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Tony Gonsolin, the intermittent ERA leader

Los Angeles Angels v Los Angeles Dodgers Photo by Michael Owens/Getty Images

Tony Gonsolin is vying for the National League ERA crown, an accomplishment that will require a two-pronged attack of both quality and quantity.

After each of his last four starts, Gonsolin has led the league in ERA, including leading the majors after each of the last two outings. But he enters Sunday against the Braves no longer atop, or even on the leaderboard, despite his 1.58 ERA.

Gonsolin has pitched 68⅓ innings so far this season, but Saturday night was the Dodgers’ 70th game. To lead the league in any pitching rate stat, a pitcher must have accumulated at least one inning per team game. That’s proving to be a much taller task in recent years.

The growth of bullpen usage, coupled with teams decreasingly likely to let pitchers face a lineup more than twice if they can help it, has curtailed starting pitchers’ innings. Throw in the various periods of expanded rosters over the past three seasons, and actually reaching enough innings to appear on a pitching leaderboard isn’t the given that it once was.

Back in 2010, 92 MLB pitchers qualified for the ERA title, an average of three per team. Five years later, it was down to 78 pitchers. In the seasons since, there are two years of sharp decline.

Clear factors contributed to the plummet in qualified pitchers in 2020, with the pandemic wiping out nearly four months of the season. The stop-and-start lead up to that season, coupled with playing only 60 games, affected pitcher usage both that year and in 2021.

We can’t call 2022 a normal season either because of the lockout that wiped out a large chunk of spring training, and pushed back the start of this year.

Gonsolin’s leaderboard time

Date LAD gm IP ERA NL rank MLB rank
Date LAD gm IP ERA NL rank MLB rank
Apr 9 2 3 3.00 t-23rd t-49th
Apr 10 3 3 3.00 t-26th t-47th
Apr 11 3 3 3.00 t-30th t-57th
Apr 15 7 7 1.29 t-7th t-9th
Apr 20 12 13 0.69 2nd t-3rd
Apr 21 12 13 0.69 3rd t-4th
Apr 22 13 13 0.69 3rd t-4th
Apr 26 17 17 1.59 5th 7th
Jun 2 51 51 1.59 1st 3rd
Jun 8 56 57 1.58 1st 2nd
Jun 9 57 57 1.58 1st 2nd
Jun 14 61 63⅓ 1.42 1st 1st
Jun 15 62 63⅓ 1.42 1st 1st
Jun 16 62 63⅓ 1.42 1st 1st
Jun 17 63 63⅓ 1.42 1st 1st
Jun 21 66 68⅓ 1.58 1st 1st
Jun 22 67 68⅓ 1.58 1st 1st
Jun 23 68 68⅓ 1.58 1st 1st

So far this year, 63 pitchers have enough innings to qualify at the moment, which looks a lot like 2017-19, though the season isn’t even half over. That group doesn’t include Gonsolin, though he’s making strides in that regard.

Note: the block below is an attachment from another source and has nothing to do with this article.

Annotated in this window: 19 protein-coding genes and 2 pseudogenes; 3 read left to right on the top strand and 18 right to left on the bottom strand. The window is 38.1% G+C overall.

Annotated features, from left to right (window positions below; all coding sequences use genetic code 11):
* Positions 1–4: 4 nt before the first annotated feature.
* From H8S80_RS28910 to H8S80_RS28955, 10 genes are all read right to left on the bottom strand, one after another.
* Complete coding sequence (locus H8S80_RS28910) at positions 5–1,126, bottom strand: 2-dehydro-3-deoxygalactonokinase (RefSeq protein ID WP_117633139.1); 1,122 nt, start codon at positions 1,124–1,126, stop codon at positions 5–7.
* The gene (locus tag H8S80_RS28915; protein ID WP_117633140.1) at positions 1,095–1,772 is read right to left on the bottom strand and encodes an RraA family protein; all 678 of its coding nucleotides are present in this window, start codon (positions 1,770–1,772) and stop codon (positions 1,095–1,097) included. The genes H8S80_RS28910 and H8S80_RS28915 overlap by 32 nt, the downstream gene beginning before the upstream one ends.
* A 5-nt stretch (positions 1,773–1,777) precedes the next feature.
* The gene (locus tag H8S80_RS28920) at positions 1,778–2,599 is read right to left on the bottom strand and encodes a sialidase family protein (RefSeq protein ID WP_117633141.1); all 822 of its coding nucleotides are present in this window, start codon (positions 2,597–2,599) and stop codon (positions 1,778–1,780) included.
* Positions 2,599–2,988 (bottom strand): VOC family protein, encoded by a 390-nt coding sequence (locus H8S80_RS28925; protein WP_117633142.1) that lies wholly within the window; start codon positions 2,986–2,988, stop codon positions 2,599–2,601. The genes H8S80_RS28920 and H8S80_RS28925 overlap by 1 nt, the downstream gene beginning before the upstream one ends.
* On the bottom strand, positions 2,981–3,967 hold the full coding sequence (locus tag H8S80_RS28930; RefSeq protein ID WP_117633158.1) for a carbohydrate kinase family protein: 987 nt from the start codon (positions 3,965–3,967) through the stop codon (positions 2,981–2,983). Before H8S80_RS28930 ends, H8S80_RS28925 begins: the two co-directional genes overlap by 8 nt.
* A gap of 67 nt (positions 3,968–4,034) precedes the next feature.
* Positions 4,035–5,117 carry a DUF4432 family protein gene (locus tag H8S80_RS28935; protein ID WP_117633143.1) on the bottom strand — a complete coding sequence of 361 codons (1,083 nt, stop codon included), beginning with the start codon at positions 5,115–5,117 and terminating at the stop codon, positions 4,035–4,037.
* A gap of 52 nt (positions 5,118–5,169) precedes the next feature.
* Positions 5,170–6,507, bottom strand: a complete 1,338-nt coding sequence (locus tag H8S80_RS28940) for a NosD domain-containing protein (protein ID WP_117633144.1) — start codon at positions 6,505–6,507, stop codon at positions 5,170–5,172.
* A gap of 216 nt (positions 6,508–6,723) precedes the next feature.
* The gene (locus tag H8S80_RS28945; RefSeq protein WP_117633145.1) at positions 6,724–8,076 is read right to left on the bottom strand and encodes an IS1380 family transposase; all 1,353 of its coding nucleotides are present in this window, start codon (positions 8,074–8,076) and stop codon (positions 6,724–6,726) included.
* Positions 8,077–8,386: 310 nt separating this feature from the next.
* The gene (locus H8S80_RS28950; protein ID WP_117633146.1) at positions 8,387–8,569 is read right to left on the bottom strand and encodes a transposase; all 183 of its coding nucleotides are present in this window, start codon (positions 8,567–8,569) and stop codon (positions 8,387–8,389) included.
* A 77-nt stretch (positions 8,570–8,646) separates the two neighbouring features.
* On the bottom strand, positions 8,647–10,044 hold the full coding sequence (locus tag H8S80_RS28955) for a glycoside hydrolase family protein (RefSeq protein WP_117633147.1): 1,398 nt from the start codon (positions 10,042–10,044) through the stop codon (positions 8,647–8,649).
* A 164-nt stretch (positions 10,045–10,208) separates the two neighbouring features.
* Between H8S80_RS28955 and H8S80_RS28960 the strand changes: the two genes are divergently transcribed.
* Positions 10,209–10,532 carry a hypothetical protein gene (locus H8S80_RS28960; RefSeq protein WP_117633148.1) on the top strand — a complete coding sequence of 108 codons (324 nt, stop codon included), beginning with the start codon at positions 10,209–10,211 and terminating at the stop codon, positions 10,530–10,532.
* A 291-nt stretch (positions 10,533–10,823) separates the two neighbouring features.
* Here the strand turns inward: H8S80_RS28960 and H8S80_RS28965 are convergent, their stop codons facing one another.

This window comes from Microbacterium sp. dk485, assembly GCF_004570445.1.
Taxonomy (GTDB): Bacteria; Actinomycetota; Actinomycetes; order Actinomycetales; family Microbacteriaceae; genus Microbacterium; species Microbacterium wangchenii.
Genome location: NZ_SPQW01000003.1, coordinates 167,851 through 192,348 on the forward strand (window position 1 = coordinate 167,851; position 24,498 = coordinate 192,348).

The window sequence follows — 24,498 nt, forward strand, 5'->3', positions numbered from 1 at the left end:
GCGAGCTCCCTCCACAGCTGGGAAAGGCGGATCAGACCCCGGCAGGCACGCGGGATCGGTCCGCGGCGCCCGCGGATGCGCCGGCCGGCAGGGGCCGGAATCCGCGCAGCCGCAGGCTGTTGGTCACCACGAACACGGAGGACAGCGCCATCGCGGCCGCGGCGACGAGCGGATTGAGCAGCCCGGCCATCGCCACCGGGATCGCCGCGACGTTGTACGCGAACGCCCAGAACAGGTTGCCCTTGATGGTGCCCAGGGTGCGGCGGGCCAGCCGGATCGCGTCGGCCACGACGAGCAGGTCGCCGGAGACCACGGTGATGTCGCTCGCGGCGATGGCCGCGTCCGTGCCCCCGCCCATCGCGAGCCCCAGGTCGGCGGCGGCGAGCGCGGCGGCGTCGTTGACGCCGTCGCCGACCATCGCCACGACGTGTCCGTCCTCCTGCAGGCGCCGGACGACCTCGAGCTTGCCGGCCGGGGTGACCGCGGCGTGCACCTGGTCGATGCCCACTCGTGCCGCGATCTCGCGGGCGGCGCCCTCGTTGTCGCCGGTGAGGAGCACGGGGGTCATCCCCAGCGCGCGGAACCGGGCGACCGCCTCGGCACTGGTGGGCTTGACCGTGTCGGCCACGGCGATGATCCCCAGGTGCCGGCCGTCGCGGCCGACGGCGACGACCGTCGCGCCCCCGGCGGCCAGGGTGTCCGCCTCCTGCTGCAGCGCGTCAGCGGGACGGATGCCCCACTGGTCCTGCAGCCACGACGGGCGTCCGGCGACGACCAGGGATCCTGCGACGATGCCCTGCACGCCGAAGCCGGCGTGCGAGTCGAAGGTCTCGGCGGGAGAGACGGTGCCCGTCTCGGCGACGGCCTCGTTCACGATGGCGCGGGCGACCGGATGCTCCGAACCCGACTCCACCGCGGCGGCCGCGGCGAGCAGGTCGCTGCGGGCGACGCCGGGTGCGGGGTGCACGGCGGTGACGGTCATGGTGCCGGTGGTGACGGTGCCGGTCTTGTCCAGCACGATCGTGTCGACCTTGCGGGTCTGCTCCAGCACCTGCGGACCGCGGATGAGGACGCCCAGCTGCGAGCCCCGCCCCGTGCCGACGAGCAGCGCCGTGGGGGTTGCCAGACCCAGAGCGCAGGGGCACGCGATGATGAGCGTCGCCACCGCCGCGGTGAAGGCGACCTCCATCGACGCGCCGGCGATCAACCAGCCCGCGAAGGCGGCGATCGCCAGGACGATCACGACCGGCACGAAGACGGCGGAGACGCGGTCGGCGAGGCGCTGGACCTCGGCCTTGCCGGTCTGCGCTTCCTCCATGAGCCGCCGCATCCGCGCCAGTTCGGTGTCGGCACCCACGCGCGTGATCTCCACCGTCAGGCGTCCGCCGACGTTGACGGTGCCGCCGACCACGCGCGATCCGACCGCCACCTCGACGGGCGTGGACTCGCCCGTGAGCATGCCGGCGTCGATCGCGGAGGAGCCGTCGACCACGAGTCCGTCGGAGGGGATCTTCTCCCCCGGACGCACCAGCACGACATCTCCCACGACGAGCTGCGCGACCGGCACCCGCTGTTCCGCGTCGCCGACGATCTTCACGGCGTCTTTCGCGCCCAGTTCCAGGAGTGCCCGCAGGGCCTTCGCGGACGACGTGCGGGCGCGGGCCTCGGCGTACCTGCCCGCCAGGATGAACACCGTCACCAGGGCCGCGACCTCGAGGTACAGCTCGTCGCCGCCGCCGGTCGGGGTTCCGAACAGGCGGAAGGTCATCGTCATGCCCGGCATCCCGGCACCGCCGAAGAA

Gonsolin has pitched more aggressively this year, and is lasting deeper into games than ever before. That included six straight starts of at least six innings, which was snapped with his five innings on Tuesday in Cincinnati. He entered this season with five starts of six or more innings in his career, and this year he’s already done so seven times.

Gonsolin started the Dodgers’ second game of the season, and pitched only three innings, but that was enough to get him on the leaderboard for the first time. He allowed one run in that game, and his 3.00 ERA was tied for 23rd in the National League.

Those three innings were enough to buy Gonsolin three days on the leaderboard, through the Dodgers’ off day that Monday after the first series at Coors Field. He made it back on the leaderboard after each of his next three starts, but fell off soon after, sometimes the very next day.

Getting extra rest between his fourth and fifth starts, from the end of April into May, along with the Dodgers’ gauntlet schedule of 31 games in 30 days, including some spot starts mixed in, made for an uphill climb for Gonsolin to pile up innings.

But he continued to pitch well, and that streak of six-inning starts got him back on the leaderboard after his June 2, and he’s been intermittently on, and atop the list since. Sunday is the Dodgers’ 71st game, and the 80th day of their season, which started on April 7. As long as he records at least eight outs against Atlanta in the series finale, Gonsolin will be on the leaderboard again, for the 19th of those 80 days.

Another factor to consider for Gonsolin is that 68⅓ innings is already more innings than he’s ever thrown in a major league season. Counting the minors and postseason at all levels, Gonsolin has topped 81⅓ innings only once in his first six professional seasons, when he pitched 139⅔ frames in 2018.

Gonsolin can get back on the leaderboard Sunday night. How long he stays, and whether he ends the season with enough qualified innings, is one of the stories to watch over the final three months of the season.